By most accounts, former Democratic California Governor and three-time presidential candidate Jerry Brown has been a forceful mayor of ever-troubled Oakland since his election in 1998.

But it's a tough job, and now, prompted by term limits, Brown is making for the exit, already beginning his run for California Attorney General in 2006. Meanwhile, Oakland is still grappling with big challenges. Crime, quality-of-life, and economic development, to name but a few.

Despite the occasional off-topic mayoral lapse - here, and here - into his past "Governor Moonbeam" persona, the Yale Law-degreed spirit-seeker who lived in a commune and once dated Linda Ronstadt has made things happen.

Downtown revitalization is underway. Voters approved added library funding, and made permanent a strong-mayor form of government. Brown successfully pushed for a military-style charter school. He also shook up city government without flinching, and even cashiered an eccentric, long-time aide.

Some of of Brown's initiatives have carried a whiff of desperation. Or would that be, creativity? One tentative proposal for an in-town casino near the airport, appears likely to be trumped, with news today of a proposed mega-casino in San Pablo, 15 minutes northeast of Oakland. Perhaps the huge mixed-use development would bring some spin-off spending to Oakland, but the proposed deal would also bar any competing casino facility within 35 miles.

Brown's biggest downtown plans are a $61 million developer "incentive" for 1,000 dwellings, some retail and a park. But I guess if the Berkeley Daily Planet says it's an injustice, a cynical giveaway to curry favor with political donors, then there's probably some merit to it.

Another piece of the puzzle is crime-fighting. Voters this fall will decide whether to fund 63 more cops, who might bring a bit more peace to Oakland's deadly streets. A ballot measure targeting street violence failed in March; the emphasis was on social programs.

There's also a new anti-murder ad campaign on billboards and at bus shelters, showing a grieving family around a coffin.

Sometimes, you get the feeling nobody really gives a damn in Oakland, writes John Fall in the Sunday San Francisco Chronicle. He volunteers in Oakland's Peralta Hacienda Historical Park, which he describes as "a microcosm of Oakland and of the problems seemingly endemic to large swaths of the city."

Drug deals, mean glares, drug use, truant teens, crack addicts, a spray-painted path, trash cans "burned into melted hunks," discarded old appliances, household junk, broken glass, picnic refuse, used condoms and diapers: that's what Fall sees in Peralta Hacienda Historical Park. He offers:

This is the physical and mental state of Oakland. Having lived in the far northern, forgotten reaches of Manhattan in the mid-1980s, I can attest that the situation in Oakland today is worse. In New York City, most citizens wanted their city to be livable, habitable and friendly. Now, it is all of those things. There is little of the same desire here, and without a majority working toward a better city, one will not materialize.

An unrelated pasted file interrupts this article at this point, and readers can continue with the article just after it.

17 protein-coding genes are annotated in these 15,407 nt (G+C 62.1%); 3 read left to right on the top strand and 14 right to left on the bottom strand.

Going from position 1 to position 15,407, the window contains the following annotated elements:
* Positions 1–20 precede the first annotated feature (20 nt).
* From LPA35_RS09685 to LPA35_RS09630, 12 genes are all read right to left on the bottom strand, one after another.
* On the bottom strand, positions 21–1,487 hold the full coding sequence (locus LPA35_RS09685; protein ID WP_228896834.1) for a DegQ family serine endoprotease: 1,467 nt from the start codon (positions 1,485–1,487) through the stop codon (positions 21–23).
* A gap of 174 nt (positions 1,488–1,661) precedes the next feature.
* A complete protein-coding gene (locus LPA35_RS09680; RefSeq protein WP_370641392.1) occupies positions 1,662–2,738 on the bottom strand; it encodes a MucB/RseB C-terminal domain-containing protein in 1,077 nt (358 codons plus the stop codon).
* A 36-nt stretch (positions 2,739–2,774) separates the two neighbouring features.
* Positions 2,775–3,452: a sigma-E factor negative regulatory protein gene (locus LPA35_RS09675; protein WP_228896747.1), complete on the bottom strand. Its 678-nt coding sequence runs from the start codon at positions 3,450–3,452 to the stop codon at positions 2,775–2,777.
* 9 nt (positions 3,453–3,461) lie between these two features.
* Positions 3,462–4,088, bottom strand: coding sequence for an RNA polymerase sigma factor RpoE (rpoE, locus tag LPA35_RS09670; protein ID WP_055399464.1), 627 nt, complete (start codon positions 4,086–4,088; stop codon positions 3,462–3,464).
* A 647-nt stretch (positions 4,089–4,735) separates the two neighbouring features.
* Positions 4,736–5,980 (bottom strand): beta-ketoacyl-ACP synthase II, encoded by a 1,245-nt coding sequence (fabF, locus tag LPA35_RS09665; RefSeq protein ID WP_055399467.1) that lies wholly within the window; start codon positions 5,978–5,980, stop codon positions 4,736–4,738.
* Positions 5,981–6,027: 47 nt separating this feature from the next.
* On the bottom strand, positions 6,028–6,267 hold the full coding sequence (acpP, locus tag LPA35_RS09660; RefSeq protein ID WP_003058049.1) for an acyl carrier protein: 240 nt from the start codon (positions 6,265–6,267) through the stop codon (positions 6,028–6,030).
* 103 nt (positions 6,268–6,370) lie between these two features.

Fixing a city's many "broken windows" means other things get fixed too, as Rudy Giuliani understood. Researchers reported at an American Psychological Association convention that their study of students at three Oakland middle schools suggests the children of parents less interested in "community belonging" were more likely to engage in delinquent behavior and contemplate suicide.

Sometimes what sounds like community belonging isn't. Some so-called reformers in Oakland are more interested in raiding their non-profit's cookie jar than in making things better. Such as the police watchdog group.

Yet even growing up amidst dysfunction, some Oakland kids make it out - whole, and clearly on the path to success. This impressive young man sounds like he might even want to return one day, because it's home, after all.

But what kind of home? As John Fall says, "without a majority working toward a better city, one will not materialize." The next mayor of Oakland must be a charismatic leader who stresses that community development isn't just bricks and mortar; it's also rooted in the power of the individual. A person somewhat like Brown, but more focused.

So, ah, Rudy, listen, after this Mexico City thing.......

Posted by Matt Rosenberg at 07:52 AM | Comments (2) | TrackBack

August 16, 2004

Berkeley Voters To Weigh In On Legalizing Prostitution In City, State

It really IS time to divide California in two; or probably, three. The swath from Santa Cruz way north up the coast to Arcata - and the patch jutting across the San Francisco Bay to Berkeley - should be joined together in the new state of Nutopia.

I say this for many reasons. Such as: The Sex Workers Outreach Project has placed an advisory initiative on the November ballot in Berkeley urging the city "repeal" local laws against prostitution and "support efforts toward the statewide repeal of prostitution laws."

Measure 10, also known as Angel's Initiative, stems from concerns about crimes committed against prostititutes. SWOP argues that because hookers fear prosecution for their illegal work, they are scared to come forward to police if they are victims of a crime themselves.

The Measure also asserts that ".....the State of California, and the City of Berkeley face a severe financial crisis, and should not allocate precious resources for the senseless enforcement of victimless crimes."